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Klamath Tribes community mourns murder of 2 sisters, seeks justice

Aleeka Qualls, 19, (left) and her sister, Zion Qualls, 14.CHILOQUIN, Ore. – The Klamath Tribes is in deep mourning due to the recent murder of two teenage sisters, 19-year-old Aleeka Qualls and 14-year-old Zion Qualls, who are Klamath tribal descendants and the daughters of Tashka Qualls and Crystal Davis. The double homicide happened early Saturday morning, June 29, in Klamath Falls.

“The Klamath Tribes has continued to experience an unprecedented amount of violent crime, and many of these crimes do not appear to be properly investigated, prosecuted, and addressed,” the Klamath Tribes Council expressed in a joint statement. “This most recent murder must be immediately and fully investigated, holding any and all criminals accountable for their crimes.”

The suspect in the murders, Elijah Albert Qinkade Croy, 20, was arraigned Monday on two counts of murder in the first degree and three counts of unlawful use of a weapon.

Klamath Tribes Treasurer Brandi Hatcher said, “I want to see supreme justice for these two Indigenous sisters.”

Tribal Council Member at Large, Leslie Anderson, voiced his desire to bring greater awareness to the Missing and Murdered Indigenous Peoples (MMIP) awareness movement, saying, “We have a responsibility moving forward. Under new tribal leadership, we are advocating for justice for all of our tribal community who fall victim to violence and senseless crimes.”

“The Klamath Tribes must continue to stand strong in unity and prayer for the victims and their families,” stated the Klamath Tribes Council. “Law enforcement must take these crimes against Tribal Members seriously and prosecute these criminals aggressively.”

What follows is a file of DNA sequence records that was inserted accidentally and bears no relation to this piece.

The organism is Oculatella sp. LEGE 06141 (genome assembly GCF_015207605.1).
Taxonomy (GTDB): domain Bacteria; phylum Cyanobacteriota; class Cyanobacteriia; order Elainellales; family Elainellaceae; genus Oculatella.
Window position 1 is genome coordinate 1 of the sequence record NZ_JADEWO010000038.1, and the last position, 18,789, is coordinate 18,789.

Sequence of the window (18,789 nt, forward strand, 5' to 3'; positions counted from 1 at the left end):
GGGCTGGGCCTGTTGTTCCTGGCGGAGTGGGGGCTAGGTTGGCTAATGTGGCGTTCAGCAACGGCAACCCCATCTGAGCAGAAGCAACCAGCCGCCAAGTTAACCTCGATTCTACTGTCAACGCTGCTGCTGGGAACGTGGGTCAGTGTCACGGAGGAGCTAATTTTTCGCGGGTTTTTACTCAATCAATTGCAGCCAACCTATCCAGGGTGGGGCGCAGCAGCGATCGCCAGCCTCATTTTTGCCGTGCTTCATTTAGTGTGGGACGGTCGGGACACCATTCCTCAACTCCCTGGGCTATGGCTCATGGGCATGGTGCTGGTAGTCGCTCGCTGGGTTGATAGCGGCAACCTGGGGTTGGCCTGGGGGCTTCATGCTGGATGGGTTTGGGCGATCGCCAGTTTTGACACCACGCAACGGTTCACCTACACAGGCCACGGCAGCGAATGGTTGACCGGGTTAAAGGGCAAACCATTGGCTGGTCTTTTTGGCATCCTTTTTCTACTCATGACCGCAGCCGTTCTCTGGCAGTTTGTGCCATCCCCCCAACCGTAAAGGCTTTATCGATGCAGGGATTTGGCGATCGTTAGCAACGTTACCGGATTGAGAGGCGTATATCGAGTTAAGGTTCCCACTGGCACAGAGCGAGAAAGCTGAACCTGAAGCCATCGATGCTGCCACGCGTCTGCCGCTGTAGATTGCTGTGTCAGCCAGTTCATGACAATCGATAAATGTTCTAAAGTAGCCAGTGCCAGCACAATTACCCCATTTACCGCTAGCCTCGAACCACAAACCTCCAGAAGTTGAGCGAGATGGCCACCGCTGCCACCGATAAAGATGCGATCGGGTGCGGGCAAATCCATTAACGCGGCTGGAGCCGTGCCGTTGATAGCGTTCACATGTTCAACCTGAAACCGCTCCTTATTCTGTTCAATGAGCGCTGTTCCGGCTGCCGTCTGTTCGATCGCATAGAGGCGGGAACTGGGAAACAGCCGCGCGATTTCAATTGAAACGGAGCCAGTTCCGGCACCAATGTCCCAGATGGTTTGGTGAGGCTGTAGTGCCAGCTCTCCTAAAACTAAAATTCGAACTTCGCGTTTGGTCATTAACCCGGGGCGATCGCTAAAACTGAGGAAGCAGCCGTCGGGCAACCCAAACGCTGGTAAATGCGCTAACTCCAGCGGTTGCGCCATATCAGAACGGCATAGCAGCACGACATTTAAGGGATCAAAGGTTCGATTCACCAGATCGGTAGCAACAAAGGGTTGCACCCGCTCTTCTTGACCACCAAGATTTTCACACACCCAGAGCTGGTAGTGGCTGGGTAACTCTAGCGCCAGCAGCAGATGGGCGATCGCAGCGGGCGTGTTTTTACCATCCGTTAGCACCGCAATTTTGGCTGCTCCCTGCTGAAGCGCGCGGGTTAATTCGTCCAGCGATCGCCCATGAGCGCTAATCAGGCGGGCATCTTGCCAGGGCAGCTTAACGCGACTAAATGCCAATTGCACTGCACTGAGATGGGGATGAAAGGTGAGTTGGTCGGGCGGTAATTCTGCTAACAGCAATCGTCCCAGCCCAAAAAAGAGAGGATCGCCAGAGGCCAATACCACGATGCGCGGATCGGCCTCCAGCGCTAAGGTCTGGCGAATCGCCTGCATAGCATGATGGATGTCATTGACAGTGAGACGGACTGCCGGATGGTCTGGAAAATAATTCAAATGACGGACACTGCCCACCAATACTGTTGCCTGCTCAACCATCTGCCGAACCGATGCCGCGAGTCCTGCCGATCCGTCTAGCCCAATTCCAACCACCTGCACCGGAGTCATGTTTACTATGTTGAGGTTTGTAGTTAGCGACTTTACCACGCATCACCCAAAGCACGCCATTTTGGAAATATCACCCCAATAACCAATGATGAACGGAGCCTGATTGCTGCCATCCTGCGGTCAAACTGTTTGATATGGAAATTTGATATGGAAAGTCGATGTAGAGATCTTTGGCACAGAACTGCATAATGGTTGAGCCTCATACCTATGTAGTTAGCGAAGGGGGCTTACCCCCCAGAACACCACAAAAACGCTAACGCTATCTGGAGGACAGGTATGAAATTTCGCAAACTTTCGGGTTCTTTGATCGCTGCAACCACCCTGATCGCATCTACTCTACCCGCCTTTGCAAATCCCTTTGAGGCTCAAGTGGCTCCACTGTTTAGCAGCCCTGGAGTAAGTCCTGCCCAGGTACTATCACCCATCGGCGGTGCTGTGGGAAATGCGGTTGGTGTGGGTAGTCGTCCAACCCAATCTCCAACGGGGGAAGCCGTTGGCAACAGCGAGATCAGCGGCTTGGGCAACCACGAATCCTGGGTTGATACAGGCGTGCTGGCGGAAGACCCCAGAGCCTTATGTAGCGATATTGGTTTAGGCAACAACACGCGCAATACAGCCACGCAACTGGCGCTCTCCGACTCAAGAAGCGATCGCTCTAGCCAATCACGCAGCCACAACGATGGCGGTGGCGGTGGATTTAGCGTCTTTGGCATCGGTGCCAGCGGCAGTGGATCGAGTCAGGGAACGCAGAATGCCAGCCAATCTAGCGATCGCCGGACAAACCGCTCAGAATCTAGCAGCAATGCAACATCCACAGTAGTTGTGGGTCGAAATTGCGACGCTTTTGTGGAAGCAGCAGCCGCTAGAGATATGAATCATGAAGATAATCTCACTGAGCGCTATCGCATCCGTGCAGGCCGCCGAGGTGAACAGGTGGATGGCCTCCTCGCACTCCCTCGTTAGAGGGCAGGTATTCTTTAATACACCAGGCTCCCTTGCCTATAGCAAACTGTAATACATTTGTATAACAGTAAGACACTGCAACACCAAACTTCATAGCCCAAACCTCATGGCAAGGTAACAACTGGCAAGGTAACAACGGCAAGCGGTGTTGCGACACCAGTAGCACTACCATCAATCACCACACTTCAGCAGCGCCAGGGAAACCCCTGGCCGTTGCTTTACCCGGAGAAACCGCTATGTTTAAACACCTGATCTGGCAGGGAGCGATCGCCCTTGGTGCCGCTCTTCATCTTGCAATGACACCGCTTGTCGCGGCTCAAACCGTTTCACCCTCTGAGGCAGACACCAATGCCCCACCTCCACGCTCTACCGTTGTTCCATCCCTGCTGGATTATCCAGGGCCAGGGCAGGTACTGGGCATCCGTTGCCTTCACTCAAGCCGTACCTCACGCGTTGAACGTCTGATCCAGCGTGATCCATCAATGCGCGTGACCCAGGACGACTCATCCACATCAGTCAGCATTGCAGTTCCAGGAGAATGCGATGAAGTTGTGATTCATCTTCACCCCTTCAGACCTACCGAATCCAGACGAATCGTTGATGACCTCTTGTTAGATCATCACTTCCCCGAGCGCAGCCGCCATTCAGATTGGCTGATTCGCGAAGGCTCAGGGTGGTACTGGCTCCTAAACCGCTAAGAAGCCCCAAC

Tashka Qualls expressed his appreciation for the tribal support he has received. “I would like to thank everyone for the support, love, and prayers that we have received,” he said. “There are no words to express how I feel about the loss of my daughters and the love that I feel from our community. This has shattered me to the core, and I never want anyone to have to feel the pain that I am feeling at this time.

If there is a time to come together – now is that time. We can’t allow this to keep happening in our communities. We need to pull together and pull our resources together and protect our youth. We need to turn this into something positive and not let the passing of my children be in vain.”

Tayas Yawks, a grassroots organization founded by the teenage sisters’ great-grandparents located at 3206 Onyx Avenue, Klamath Falls, is providing Grief Support today in collaboration with Klamath Basin Behavioral Health (KBBH). This service is open to the entire community and intended for anyone who needs comfort, someone to talk to, or simply does not want to be alone.

Yesterday, at Tayas Yawks, KBBH Care Navigator II and Klamath tribal member Chloe Say commented that “there are a lot of people either indirectly and directly impacted by this” and “we all have to work together and show up,” spotlighting the importance for service providers and the community as a whole to move forward cohesively.

Tribal Members are encouraged and welcome to utilize same-day appointments with the behavioral health consultant at Klamath Tribal Health and Family Services, 6000 New Way, Klamath Falls. Please call 541-884-1841.